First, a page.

The new prison in Laval seems like it will have the same or slightly more capacity to imprison people than the current immigration detention centre (current capacity is between 109 and 144 people, while the new centre would supposedly hold 121 people). This is strange in a context where the numbers of immigrants being detained is down in recent years and the government claims to plan to reduce these detentions even further. It wouldn’t surprise us if they’re just talking more bullshit. As someone said, “if you build them, they will fill them.” A reduction in the number of folks detained seems unlikely.
In fact, let’s talk about that a bit more. As part of the overhaul to the immigration system, Public Safety Minister Ralph Goodale announced the government’s intention to explore “alternatives to incarceration.” In the report that was written about the overhaul, the government said that alternatives to detention included “the ability to report by phone through voice recognition technology to minimize the need to report to the CBSA in person, maximize freedom of movement, facilitate compliance and optimize efficiencies.” Sounds like it’s about making border cops’ jobs easier and saving money.
More commonly known alternatives to immigration detention include electronic bracelets and halfway houses, or a parole-like system run by NGOs willing to act as prison guards. In some ways, these options are better than sitting in a prison. In other ways, these options will act as a carrot, with prison as the stick. In the end, these “alternatives to detention” will reinforce the legitimacy of the detention centre as an option at all (“we gave you a chance to use the phone system and, even though we gave you no option to regularize your status and, in fact, gave you a deportation date instead, you went MIA, so now we have to put you in detention”). Alternatives to detention are more sophisticated forms of controlling migrants that allow the state to seem benevolent, while still deporting and detaining people who don’t submit to the more sophisticated controls.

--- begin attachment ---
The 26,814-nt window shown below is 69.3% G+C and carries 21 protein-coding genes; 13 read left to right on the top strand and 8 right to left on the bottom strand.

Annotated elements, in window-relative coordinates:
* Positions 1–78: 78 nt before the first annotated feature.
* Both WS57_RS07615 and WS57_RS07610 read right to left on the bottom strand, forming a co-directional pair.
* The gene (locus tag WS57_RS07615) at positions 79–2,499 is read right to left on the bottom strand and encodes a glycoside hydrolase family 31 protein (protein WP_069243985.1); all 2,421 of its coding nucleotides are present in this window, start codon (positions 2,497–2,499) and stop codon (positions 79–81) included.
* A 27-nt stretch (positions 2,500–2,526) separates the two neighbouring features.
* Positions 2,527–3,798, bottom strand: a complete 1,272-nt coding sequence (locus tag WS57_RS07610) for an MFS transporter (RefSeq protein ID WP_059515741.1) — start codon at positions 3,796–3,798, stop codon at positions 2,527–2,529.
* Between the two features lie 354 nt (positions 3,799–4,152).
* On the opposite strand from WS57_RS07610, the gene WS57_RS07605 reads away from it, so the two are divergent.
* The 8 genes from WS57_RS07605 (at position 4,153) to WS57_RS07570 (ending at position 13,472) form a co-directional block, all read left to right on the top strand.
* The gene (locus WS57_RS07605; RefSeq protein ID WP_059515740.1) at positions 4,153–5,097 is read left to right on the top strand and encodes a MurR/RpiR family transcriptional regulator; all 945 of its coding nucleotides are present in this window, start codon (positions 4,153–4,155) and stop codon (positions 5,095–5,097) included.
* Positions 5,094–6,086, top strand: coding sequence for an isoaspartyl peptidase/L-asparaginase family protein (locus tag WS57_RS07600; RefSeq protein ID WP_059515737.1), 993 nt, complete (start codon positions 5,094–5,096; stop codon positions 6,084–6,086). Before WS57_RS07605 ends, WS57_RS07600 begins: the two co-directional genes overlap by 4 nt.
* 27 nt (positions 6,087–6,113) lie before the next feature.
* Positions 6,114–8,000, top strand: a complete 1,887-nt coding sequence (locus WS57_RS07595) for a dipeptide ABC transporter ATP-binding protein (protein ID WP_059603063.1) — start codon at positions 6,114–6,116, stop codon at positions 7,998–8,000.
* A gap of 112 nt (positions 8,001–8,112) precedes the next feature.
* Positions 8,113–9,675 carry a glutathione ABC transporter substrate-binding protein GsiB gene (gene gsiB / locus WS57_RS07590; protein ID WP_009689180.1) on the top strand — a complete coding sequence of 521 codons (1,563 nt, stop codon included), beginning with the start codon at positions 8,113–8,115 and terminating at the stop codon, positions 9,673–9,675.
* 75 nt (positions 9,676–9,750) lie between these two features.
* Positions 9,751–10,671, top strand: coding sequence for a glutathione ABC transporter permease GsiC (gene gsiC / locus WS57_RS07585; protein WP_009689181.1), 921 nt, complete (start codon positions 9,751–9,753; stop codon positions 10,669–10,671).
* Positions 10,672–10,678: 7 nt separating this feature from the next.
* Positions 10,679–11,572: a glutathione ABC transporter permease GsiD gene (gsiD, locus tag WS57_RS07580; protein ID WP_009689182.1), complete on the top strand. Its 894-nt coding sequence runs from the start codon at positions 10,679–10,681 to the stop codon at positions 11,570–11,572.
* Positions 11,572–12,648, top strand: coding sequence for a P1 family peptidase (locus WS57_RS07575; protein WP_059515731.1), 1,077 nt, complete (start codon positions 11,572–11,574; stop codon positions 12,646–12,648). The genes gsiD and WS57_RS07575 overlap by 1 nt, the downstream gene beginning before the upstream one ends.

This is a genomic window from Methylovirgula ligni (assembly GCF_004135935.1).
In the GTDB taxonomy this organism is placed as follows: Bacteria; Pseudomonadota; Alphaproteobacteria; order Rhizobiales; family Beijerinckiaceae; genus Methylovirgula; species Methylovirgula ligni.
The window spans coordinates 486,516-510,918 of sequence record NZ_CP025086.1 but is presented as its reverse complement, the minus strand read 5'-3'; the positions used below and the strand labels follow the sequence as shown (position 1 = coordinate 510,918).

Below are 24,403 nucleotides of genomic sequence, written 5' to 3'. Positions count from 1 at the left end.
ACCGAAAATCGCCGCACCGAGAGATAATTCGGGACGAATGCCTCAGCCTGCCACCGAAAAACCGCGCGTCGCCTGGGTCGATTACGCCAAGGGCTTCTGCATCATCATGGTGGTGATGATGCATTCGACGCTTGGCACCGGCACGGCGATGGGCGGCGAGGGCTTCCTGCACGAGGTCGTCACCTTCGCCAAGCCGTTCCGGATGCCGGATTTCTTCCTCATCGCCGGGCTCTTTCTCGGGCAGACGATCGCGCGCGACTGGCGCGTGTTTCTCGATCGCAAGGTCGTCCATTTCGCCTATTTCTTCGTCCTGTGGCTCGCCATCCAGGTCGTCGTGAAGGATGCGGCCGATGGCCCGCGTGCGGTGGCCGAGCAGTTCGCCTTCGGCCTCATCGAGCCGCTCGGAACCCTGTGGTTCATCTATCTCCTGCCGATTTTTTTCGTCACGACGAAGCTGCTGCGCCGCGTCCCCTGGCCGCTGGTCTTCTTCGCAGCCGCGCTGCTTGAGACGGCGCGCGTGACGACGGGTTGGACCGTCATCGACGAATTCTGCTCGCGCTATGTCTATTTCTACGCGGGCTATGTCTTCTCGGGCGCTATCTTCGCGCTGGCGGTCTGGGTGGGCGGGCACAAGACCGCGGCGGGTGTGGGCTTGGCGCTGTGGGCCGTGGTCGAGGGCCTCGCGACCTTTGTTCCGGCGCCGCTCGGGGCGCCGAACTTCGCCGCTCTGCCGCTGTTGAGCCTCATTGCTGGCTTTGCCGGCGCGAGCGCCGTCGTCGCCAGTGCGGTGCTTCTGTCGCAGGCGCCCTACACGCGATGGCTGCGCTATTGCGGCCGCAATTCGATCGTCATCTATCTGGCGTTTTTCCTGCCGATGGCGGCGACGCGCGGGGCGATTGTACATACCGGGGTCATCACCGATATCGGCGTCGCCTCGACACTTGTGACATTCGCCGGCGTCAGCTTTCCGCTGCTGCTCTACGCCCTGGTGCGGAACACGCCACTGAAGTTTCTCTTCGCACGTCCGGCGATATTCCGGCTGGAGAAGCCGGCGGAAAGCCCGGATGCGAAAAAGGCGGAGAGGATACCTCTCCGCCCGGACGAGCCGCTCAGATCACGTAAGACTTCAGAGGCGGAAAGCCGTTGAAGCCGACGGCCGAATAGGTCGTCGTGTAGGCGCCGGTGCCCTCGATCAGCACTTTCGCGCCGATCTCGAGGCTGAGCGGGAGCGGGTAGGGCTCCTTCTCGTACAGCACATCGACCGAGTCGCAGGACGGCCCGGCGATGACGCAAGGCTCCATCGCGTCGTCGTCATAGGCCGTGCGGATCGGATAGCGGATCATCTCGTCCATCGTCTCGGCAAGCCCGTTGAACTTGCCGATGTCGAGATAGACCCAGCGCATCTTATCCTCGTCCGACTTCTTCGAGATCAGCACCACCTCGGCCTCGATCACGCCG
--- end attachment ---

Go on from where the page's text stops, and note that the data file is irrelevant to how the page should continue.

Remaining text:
The strategy of pursuing alternatives to detention would likely lead us further down a road where NGOs collaborate with the government in detaining migrants, in exchange for funding for their staff salaries. In 2017, the government signed a new contract with the Red Cross to monitor conditions in immigration detention centres. However, the Red Cross has technically been monitoring immigration prisons since 1999, this is just the first time they’ve gotten “core funding” for the program from the government. In exchange for $1.14 million over two years, the Red Cross will keep “monitoring” detention centres and telling the government that everything is a-ok; rubber stamping the continued practices of imprisoning migrants. Don’t you just love it when NGOs step in to make government repression look good?